4 The record articles

How to Navigate Texas Emissions Banking and Trading (EBT) Programs in Houston

Posted: July 22nd, 2020

Authors: Tanner H. 

This is the fourth and final blog in a series where I discuss Texas Emissions Banking and Trading (EBT) Programs specifically in the Houston-Galveston-Brazoria (HGB) region.  In this edition, I will discuss different strategies companies can use to get the most out of the EBT system, focusing in on two circumstances:



  • What do I do if I need allowances; and
  • What do I do if I have excess allowances?

Many facilities that undergo process changes or expansion find that they don’t have enough emissions allowances to cover their annual emissions, and they are stuck with the reality that they must purchase additional allowances to cover the difference.  The cost of these allowances are often overlooked and should be included in the cost estimate of a project during its planning phase to avoid an unanticipated project cost overrun.  There are a few different types of allowances that can be used for compliance purposes.  Depending on the type of allowance purchased (as I will discuss later), the cost can be either a capital cost or an operating cost.

If a company finds that they are short in emission allowances and need to purchase additional emissions allowances, there are a variety of options to choose from.  The first option is to buy “stream” allowances, or allowances that do not expire.  Since they do not expire, they do not have to be purchased each year and are considered a capital cost.  Another option is to purchase “current” allowances.  Current allowances are one-time-use allowances that are usable for the designated compliance period in which they are purchased for, and therefore are considered an operating cost.

For example, if Company X is allocated 100 tons of allowances each year, but only needs 90 tons of allowances for compliance in a year, they can sell 10 current allowances to another facility.  In the following year, Company X will get another 100 tons of allowances allocated to their facility.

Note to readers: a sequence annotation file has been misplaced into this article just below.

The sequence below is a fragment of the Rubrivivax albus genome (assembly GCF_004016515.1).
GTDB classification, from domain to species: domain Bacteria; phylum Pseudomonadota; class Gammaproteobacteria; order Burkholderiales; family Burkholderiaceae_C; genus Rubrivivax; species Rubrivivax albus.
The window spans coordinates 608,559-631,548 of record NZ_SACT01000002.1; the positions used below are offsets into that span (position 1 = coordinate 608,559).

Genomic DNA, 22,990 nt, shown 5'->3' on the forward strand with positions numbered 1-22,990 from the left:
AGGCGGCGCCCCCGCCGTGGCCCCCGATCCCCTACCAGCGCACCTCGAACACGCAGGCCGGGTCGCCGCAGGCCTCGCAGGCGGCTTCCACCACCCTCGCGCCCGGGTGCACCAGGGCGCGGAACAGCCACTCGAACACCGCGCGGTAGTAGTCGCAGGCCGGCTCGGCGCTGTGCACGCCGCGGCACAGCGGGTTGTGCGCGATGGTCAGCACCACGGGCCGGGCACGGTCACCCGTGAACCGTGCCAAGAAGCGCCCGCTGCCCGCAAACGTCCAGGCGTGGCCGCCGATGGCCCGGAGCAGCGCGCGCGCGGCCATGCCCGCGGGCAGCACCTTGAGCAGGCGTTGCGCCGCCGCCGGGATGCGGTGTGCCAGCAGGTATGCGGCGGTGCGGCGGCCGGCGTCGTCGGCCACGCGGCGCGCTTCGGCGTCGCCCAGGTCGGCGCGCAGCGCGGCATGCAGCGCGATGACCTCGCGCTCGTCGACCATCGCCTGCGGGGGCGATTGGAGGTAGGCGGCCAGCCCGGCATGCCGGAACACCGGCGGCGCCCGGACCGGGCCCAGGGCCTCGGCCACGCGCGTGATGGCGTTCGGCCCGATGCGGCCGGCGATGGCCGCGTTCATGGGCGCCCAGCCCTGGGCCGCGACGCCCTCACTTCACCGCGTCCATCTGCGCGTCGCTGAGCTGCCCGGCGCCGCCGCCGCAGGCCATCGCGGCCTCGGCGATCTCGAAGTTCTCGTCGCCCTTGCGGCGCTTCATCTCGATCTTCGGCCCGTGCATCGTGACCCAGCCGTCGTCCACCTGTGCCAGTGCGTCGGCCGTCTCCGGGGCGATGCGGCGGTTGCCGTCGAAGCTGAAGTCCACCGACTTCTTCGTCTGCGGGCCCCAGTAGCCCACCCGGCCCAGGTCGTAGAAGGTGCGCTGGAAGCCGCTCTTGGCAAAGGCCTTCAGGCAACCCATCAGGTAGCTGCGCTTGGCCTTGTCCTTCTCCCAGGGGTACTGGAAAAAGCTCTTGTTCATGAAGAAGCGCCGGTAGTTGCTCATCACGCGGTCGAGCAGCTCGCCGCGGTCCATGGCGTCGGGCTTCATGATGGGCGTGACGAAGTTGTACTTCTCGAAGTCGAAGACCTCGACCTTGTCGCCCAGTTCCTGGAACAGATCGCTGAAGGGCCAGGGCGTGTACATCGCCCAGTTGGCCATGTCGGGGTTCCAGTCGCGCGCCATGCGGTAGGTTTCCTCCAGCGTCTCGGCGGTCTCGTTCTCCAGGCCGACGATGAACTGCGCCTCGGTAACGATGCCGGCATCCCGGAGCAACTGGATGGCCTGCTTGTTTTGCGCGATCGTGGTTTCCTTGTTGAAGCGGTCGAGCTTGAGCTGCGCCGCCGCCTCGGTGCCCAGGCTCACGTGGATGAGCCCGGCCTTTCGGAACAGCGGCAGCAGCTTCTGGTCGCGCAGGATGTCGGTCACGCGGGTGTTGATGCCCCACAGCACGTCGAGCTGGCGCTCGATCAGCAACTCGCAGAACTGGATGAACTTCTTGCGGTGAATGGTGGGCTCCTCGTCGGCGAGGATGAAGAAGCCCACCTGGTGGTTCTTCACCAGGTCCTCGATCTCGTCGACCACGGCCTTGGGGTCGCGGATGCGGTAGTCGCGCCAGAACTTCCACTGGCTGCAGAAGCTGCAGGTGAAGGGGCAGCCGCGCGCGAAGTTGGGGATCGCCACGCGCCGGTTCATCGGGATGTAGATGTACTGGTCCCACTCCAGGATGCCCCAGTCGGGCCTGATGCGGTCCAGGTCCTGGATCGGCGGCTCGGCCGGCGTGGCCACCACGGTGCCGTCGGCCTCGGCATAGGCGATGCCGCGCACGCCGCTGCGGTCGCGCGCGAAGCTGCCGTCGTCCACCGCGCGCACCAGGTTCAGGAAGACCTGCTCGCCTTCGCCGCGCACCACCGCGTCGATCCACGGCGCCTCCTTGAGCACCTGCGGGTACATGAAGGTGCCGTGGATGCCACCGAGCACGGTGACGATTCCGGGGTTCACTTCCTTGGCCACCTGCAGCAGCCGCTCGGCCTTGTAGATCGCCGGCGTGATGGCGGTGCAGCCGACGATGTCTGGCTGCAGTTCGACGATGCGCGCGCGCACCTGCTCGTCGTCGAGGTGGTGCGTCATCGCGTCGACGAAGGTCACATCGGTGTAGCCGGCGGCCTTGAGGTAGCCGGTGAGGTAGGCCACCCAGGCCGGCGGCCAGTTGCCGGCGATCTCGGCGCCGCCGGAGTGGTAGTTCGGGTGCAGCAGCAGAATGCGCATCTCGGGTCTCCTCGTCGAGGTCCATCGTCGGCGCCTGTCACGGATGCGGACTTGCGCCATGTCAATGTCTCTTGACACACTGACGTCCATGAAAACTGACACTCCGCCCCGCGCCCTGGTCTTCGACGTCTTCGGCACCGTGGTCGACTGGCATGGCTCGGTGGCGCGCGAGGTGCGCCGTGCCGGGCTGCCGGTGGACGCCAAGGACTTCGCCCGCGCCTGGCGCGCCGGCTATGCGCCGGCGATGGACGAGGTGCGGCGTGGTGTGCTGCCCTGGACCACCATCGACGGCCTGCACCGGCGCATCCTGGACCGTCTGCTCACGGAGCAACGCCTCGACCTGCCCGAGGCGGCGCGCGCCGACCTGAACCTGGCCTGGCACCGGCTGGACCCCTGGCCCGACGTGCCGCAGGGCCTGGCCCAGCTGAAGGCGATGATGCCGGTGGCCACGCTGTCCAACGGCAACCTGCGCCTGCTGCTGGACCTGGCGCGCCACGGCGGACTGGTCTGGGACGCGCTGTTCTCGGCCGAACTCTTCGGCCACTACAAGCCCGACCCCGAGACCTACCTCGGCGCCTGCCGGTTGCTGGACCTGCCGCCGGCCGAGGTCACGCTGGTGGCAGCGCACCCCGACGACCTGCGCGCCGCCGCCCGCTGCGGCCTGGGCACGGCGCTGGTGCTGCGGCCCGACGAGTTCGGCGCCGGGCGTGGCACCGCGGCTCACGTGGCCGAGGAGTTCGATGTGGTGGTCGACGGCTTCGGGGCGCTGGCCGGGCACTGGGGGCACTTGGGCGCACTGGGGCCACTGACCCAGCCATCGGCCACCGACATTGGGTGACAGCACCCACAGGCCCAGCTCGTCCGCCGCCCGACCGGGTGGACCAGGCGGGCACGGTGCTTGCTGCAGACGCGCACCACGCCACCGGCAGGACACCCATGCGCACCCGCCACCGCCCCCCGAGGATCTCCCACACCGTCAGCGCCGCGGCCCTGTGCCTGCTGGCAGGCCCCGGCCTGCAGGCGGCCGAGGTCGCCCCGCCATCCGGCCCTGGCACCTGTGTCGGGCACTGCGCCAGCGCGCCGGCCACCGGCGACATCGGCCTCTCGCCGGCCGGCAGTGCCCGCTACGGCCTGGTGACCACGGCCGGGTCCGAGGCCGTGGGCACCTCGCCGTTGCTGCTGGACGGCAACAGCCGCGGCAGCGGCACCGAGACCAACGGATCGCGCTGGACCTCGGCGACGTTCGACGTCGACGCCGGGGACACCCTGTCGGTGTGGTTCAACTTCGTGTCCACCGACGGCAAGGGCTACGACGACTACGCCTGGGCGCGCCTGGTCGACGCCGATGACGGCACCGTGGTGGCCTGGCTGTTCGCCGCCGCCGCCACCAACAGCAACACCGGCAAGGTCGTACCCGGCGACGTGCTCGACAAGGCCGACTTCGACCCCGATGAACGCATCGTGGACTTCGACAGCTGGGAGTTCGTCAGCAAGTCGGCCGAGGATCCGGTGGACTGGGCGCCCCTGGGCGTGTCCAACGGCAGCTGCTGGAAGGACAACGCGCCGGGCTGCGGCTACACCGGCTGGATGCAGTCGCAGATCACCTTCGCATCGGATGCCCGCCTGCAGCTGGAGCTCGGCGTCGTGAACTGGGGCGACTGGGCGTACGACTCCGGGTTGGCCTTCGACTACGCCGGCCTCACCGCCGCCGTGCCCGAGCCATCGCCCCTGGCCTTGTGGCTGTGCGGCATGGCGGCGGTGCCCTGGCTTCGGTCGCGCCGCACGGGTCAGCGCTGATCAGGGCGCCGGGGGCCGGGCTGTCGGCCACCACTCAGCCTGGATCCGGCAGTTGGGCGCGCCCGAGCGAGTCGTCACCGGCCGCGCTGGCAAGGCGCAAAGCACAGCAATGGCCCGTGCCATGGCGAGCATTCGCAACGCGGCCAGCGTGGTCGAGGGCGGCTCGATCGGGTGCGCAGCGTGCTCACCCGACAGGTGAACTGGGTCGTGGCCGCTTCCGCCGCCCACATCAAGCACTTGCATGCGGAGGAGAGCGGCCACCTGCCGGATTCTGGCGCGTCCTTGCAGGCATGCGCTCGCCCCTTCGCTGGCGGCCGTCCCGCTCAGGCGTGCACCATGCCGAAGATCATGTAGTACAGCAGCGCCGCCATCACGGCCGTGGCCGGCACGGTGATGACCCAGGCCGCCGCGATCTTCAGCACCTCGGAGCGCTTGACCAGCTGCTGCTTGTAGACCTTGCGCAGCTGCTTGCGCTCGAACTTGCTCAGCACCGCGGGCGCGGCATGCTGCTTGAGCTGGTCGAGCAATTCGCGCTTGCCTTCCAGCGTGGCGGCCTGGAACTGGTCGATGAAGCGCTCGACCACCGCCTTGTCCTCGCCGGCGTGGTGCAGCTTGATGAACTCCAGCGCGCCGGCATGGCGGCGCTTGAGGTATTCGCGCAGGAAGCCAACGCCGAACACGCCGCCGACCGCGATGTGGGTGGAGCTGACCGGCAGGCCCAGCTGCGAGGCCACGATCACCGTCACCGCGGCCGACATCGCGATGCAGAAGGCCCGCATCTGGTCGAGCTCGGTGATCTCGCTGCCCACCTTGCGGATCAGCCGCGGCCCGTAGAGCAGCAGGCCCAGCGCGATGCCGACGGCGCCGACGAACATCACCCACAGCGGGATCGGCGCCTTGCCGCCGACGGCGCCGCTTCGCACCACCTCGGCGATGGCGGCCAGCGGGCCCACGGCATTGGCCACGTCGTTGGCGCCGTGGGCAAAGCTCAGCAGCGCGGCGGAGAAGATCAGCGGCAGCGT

The last option is to purchase “vintage” allowances.  Vintage allowances are also one-time-use allowances and are used the same way as current allowances.  Vintage allowances are unused allowances which can be used for compliance in the following compliance year.  However, the vintage allowances are only good for one year before they expire.  When using allowances for a control period, the Texas Commission on Environmental Quality (TCEQ) will deduct allowances with the most recently allocated allowances before deducting vintage allowances to prevent accumulation of unused allowances.

A facility may also find themselves in the position of having a surplus of allowances.  These surpluses usually come from process changes, the installation of air pollution control devices, or partial/total facility shutdowns.  These surplus allowances can be sold in the same way described above.

If a facility plans on needing the allowances in the future, they should consider keeping the stream allowances and selling their vintage and current allowances every year.  If a facility does not plan on needing the allowances or wants a large chunk of change to invest in another project, the stream allowances could be sold.

Facilities can purchase or sell emissions allowances directly to/from another facility, or through an emissions broker.  While the TCEQ keeps a list of historical allowance purchase prices, it is not the most up-to-date resource to find current allowance prices; therefore, many companies choose to use an emissions broker for selling and purchasing decisions.  The TCEQ keeps an up-to-date list of companies buying/selling emissions allowances on this website.

This concludes the EBT Programs blog series where I discussed how to navigate the cap and trade world in the HGB region.  If you missed any of the blogs in this series, be sure to read “Did you know there are 5 emissions trading programs in Texas?!”, “How Does the Texas Mass Emission Cap and Trade (MECT) Program Affect Houston?”, and “How does the Highly Reactive Volatile Organic Compound Emissions Cap and Trade (HECT) program affect Houston?”.  The first article gives a general overview of the programs, while the second and third dive into details of the MECT and HECT programs.  If you have any questions regarding any of these blogs, please reach out to me at thenson@all4inc.com and 281-937-7553 x308.


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